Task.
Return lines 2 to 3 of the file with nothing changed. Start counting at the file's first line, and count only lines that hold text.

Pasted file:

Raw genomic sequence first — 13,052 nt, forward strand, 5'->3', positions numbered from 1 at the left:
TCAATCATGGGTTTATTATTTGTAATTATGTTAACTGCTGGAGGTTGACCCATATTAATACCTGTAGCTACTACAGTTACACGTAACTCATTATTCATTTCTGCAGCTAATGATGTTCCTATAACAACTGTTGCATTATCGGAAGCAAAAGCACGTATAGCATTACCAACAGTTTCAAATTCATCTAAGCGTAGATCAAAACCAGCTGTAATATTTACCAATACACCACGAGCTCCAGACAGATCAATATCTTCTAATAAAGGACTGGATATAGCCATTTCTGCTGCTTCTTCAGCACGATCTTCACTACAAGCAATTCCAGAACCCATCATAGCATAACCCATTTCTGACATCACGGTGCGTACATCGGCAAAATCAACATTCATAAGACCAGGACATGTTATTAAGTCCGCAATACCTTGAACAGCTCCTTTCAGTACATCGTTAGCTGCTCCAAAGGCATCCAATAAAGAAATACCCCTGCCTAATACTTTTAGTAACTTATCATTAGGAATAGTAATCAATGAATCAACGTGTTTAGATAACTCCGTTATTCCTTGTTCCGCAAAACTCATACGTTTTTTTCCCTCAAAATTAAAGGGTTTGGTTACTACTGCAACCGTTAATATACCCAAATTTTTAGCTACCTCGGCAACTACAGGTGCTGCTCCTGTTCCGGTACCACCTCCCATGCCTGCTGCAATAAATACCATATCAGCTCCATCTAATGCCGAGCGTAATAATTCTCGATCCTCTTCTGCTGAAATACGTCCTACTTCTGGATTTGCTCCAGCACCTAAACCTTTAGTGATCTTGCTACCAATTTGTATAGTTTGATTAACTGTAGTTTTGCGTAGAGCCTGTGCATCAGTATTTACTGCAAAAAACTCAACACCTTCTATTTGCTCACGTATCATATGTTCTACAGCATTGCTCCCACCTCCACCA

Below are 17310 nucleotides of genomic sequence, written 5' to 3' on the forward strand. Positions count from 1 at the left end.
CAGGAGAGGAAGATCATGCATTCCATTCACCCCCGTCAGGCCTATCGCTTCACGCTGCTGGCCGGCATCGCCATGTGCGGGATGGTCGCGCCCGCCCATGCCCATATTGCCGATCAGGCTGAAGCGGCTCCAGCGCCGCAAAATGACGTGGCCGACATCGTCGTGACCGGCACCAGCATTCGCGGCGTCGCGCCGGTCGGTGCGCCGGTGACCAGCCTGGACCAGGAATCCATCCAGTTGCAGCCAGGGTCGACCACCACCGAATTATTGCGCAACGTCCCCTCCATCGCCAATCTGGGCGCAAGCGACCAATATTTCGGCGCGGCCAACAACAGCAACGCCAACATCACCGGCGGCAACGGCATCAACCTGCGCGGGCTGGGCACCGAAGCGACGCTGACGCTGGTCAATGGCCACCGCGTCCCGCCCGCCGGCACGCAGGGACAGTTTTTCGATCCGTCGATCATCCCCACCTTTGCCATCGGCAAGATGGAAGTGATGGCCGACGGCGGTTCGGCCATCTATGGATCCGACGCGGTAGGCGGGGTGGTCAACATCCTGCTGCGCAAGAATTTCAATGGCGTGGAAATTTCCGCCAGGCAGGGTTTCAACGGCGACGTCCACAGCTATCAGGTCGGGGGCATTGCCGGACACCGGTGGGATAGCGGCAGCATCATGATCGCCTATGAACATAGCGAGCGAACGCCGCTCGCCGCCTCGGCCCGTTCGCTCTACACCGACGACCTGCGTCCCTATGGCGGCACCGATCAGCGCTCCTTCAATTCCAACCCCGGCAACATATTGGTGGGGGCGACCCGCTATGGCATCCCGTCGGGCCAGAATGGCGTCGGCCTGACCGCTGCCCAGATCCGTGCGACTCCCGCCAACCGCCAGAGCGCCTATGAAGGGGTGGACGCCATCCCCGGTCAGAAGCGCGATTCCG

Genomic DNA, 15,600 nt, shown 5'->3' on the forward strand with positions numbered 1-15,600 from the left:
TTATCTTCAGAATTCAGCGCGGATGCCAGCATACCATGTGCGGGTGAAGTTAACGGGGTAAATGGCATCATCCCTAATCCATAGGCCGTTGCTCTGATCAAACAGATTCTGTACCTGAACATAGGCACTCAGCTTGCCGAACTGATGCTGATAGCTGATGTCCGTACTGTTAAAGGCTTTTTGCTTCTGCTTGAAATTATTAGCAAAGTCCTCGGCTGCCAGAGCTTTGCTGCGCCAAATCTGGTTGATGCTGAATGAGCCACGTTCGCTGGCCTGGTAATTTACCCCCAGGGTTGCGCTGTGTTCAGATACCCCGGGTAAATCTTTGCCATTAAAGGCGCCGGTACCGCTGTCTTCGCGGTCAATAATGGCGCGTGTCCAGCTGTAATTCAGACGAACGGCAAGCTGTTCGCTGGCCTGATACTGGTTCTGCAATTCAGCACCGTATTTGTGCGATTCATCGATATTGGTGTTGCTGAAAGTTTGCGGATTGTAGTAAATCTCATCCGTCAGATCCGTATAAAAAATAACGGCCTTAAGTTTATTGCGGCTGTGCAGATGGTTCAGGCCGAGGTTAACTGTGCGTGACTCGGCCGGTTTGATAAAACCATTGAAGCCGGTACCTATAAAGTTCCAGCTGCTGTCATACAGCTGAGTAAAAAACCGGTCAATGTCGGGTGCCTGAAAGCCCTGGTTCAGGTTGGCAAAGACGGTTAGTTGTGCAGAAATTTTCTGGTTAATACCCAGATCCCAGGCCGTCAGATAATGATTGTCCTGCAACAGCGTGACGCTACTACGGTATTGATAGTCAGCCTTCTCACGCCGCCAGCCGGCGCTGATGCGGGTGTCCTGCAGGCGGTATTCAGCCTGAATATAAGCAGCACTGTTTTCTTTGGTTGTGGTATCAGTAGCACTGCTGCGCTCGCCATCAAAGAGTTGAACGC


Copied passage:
TCAATCATGGGTTTATTATTTGTAATTATGTTAACTGCTGGAGGTTGACCCATATTAATACCTGTAGCTACTACAGTTACACGTAACTCATTATTCATTTCTGCAGCTAATGATGTTCCTATAACAACTGTTGCATTATCGGAAGCAAAAGCACGTATAGCATTACCAACAGTTTCAAATTCATCTAAGCGTAGATCAAAACCAGCTGTAATATTTACCAATACACCACGAGCTCCAGACAGATCAATATCTTCTAATAAAGGACTGGATATAGCCATTTCTGCTGCTTCTTCAGCACGATCTTCACTACAAGCAATTCCAGAACCCATCATAGCATAACCCATTTCTGACATCACGGTGCGTACATCGGCAAAATCAACATTCATAAGACCAGGACATGTTATTAAGTCCGCAATACCTTGAACAGCTCCTTTCAGTACATCGTTAGCTGCTCCAAAGGCATCCAATAAAGAAATACCCCTGCCTAATACTTTTAGTAACTTATCATTAGGAATAGTAATCAATGAATCAACGTGTTTAGATAACTCCGTTATTCCTTGTTCCGCAAAACTCATACGTTTTTTTCCCTCAAAATTAAAGGGTTTGGTTACTACTGCAACCGTTAATATACCCAAATTTTTAGCTACCTCGGCAACTACAGGTGCTGCTCCTGTTCCGGTACCACCTCCCATGCCTGCTGCAATAAATACCATATCAGCTCCATCTAATGCCGAGCGTAATAATTCTCGATCCTCTTCTGCTGAAATACGTCCTACTTCTGGATTTGCTCCAGCACCTAAACCTTTAGTGATCTTGCTACCAATTTGTATAGTTTGATTAACTGTAGTTTTGCGTAGAGCCTGTGCATCAGTATTTACTGCAAAAAACTCAACACCTTCTATTTGCTCACGTATCATATGTTCTACAGCATTGCTCCCACCTCCACCA

Below are 17310 nucleotides of genomic sequence, written 5' to 3' on the forward strand. Positions count from 1 at the left end.